Picture taken by the solar-powered orbiter’s JunoCam but not obtained engineering data are being evaluated again. The JunoCam imager aboard NASA’s Juno spacecraft did not acquire all planned images during the orbiter’s most recent flyby of Jupiter on Jan. 22. On Juno’s most recent flyby on Jan. 22 of Jupiter, NASA’s Juno spacecraft didn’t forward all the images that were captured. It is just as similar to the past months’ flyby. Just like one that NASA’s team faces on its previous flyby of the gas giant last month when the team saw the irregular rise in temperature after the camera was on in preparation for the flyby.

Is this the first time JunoCam faces an irregular rise in temperature?

Compared to the past month’s flyby this issue lasts longer. During December close pass the issue only remains for about 36 minutes. However, on this occasion, the issue persisted for about about 23 hours. This leaves the first 214 JunoCam images unusable during the flyby. The issue was all set after some time. Once the issue that was causing the rise in temperature was set the remaining 44 images were obtained with good quality and were usable.

Is this issue still bothering Juno?

During JunoCam’s 47th and 48th recent flybys of the mission, the team is evaluating the engineering data acquired. The mission team is also up to analyze the root cause of the anomaly and migration strategies. JunoCam will remain powered on for the time being and the camera continues to operate in its nominal state. For the time being the JunoCam will remain turned on and will continue to operate in a nominal state.

Designed to capture images of the gas giant cloud tops the JunoCam is a color, visible-light camera. The JunoCam imager aboard NASA’s Juno spacecraft for purposes of public engagement. But now after its progress, it has also proven to be significant for scientific investigations. Designed to operate in Jupiter’s high-energy particle conditions The camera has at least seven orbits but has survived far longer. Lastly, the Juno spacecraft will make its 49th flyby of Jupiter on March 1.


Published by: Sky Headlines

Europe is about to embark on one of its largest-scale space missions to examine Jupiter’s icy moons. After being put through its final testing in Toulouse, France, the Juice satellite will be transported to its launch site in South America and take off in April. The six-ton spacecraft will make quick flybys of Callisto, Ganymede, and Europa and use special instruments to check for signs of habitability. Although the Jovian system is located far from the sun, it gets enough energy from Jupiter that liquid water could be pooled beneath its surface; an element necessary for life. It is an 8.5-year journey of about 6.6 billion km.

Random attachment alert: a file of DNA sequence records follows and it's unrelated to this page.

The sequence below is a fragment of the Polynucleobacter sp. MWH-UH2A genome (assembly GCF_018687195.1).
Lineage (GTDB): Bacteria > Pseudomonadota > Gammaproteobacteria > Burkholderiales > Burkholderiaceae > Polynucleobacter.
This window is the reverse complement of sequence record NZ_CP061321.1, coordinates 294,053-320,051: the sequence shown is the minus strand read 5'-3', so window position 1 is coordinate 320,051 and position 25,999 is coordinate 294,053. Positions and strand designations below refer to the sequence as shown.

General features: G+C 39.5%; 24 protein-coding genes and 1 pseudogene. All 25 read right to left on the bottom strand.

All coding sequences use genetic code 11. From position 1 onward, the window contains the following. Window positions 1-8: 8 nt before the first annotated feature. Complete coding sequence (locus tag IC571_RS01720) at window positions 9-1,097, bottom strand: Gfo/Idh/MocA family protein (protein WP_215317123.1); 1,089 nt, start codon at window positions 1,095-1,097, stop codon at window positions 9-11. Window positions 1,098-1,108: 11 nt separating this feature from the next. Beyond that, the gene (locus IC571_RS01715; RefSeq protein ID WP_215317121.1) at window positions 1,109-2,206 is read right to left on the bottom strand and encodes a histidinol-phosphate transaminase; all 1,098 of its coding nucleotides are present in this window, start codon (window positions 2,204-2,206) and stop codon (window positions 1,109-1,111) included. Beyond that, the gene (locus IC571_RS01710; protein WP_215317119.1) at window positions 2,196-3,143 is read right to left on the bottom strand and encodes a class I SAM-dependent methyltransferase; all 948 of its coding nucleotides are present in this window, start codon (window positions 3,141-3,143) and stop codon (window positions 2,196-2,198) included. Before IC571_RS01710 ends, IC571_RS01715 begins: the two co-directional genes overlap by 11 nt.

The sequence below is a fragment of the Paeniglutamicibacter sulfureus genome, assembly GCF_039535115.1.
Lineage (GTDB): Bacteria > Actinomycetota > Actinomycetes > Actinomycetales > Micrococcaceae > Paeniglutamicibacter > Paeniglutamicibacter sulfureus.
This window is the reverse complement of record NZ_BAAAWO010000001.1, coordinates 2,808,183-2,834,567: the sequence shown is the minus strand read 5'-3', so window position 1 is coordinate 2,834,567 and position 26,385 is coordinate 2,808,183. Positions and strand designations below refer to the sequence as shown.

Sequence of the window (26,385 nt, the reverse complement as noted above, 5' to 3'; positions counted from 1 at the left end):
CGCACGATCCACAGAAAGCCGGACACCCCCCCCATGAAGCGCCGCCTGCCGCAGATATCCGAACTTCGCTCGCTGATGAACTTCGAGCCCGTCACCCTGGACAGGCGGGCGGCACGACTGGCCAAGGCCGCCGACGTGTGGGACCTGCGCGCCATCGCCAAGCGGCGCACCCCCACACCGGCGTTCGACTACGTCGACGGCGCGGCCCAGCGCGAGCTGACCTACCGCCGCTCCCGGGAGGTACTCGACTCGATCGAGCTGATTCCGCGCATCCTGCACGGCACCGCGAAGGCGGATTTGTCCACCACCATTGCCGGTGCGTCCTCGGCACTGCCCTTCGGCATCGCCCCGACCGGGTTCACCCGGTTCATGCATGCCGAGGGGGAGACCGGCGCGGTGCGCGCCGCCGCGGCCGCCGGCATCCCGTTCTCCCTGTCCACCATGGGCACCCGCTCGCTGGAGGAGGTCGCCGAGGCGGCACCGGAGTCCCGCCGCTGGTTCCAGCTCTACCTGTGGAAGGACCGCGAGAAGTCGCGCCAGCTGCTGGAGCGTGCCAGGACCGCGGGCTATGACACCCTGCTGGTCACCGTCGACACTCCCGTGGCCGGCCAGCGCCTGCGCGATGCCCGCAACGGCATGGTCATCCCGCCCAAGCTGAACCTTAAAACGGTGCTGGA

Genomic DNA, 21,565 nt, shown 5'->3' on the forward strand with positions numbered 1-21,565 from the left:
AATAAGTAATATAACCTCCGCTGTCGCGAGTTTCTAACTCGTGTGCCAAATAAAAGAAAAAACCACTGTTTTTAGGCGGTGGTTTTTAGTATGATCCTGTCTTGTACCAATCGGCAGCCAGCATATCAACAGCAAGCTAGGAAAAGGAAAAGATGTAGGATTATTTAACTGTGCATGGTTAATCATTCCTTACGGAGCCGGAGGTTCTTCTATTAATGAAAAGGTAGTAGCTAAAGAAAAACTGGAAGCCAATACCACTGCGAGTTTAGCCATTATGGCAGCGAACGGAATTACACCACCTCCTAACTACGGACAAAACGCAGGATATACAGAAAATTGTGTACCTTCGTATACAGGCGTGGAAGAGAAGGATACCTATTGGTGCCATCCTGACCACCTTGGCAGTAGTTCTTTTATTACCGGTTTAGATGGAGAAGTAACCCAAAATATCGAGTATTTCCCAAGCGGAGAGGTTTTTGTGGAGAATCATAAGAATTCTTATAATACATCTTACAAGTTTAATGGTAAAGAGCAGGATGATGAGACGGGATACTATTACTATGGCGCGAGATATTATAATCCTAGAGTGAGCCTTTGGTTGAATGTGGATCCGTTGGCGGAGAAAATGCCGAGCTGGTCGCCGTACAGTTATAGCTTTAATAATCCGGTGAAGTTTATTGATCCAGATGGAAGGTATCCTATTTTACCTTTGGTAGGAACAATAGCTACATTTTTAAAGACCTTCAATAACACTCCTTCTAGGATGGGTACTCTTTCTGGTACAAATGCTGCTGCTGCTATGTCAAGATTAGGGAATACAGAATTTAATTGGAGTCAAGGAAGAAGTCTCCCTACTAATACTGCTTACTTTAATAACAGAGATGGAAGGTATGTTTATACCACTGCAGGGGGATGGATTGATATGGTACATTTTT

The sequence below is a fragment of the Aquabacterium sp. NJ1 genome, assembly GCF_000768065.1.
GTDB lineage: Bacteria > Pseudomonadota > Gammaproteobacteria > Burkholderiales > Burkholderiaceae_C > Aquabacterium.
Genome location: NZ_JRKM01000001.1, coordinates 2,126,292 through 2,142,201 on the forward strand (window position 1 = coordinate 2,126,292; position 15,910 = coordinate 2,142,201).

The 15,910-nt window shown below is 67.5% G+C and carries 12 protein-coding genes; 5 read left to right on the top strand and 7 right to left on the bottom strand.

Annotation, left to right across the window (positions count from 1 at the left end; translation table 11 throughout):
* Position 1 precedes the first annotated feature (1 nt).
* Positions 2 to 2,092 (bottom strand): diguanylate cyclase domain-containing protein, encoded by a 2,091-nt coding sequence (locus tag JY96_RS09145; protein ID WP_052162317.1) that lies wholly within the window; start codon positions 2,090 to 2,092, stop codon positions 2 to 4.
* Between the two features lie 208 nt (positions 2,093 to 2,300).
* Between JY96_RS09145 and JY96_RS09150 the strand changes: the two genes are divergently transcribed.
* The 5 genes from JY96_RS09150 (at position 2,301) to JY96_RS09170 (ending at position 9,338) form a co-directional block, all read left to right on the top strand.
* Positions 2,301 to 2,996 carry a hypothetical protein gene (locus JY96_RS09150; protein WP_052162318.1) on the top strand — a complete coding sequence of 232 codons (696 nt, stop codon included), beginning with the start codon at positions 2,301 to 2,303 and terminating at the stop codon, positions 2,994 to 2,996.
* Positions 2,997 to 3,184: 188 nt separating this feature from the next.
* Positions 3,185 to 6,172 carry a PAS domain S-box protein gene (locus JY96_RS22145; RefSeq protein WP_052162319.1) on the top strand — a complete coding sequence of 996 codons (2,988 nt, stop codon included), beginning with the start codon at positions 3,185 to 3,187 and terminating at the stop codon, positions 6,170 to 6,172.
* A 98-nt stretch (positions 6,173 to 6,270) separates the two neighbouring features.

The European Space Agency (ESA) team behind this project gathered this week and gave the ‘go for launch’ command. Airbus, who spearheaded the construction of Juice for a cost of €1.6bn (£1.4bn; $1.7bn), also has drawn expertise and components from across Europe. Special radar will search inside Jupiter’s icy moons; and create 3D maps of their surfaces. Moreover, magnetometers will discover their electrically charged environments; and sensors that capture particles orbiting there.

The goal of the “Juice” mission is not to search for signs of life. Instead, it aims to determine if future missions can examine the signs of life in more detail. This may include sending a lander to drill into Mars’ crust to search for trapped liquid water. This ambitious goal might become a reality by the end of the century. Working with outer space requires one to be patient!

What do experts say about Jupiter’s icy moons?

A thermal architect Séverine Deschamps said: “We have two big vaults inside the spacecraft to protect the computers from radiation and to maintain them through a network of pipes at the same level of temperature,” Moreover, he said: “The same is true for the propulsion system. Its operation has to be maintained around the 20C, quite warm, to get a good level of performance when firing.”

“In the case of Europa, it’s thought there’s a deep ocean, maybe 100km deep, underneath its ice crust,” Moreover, on BBC News Prof Emma Bunce from Leicester University, UK said about Europe’s mission to Jupiter’s icy moons: “That depth of the ocean is 10 times that of the deepest ocean on Earth, and the ocean is in contact, we think, with a rocky floor. So that provides a scenario where there is mixing and some interesting chemistry,”.

Juice arrives at Jupiter at that time, scheduled for July 2031. After making 35 flybys of each of the three moons, it will eventually make a permanent home near Ganymede in late 2034.

Hopefully, a lot of mysteries will be uncovered about Jupiter’s icy moons from this mission.

Published by: Sky Headlines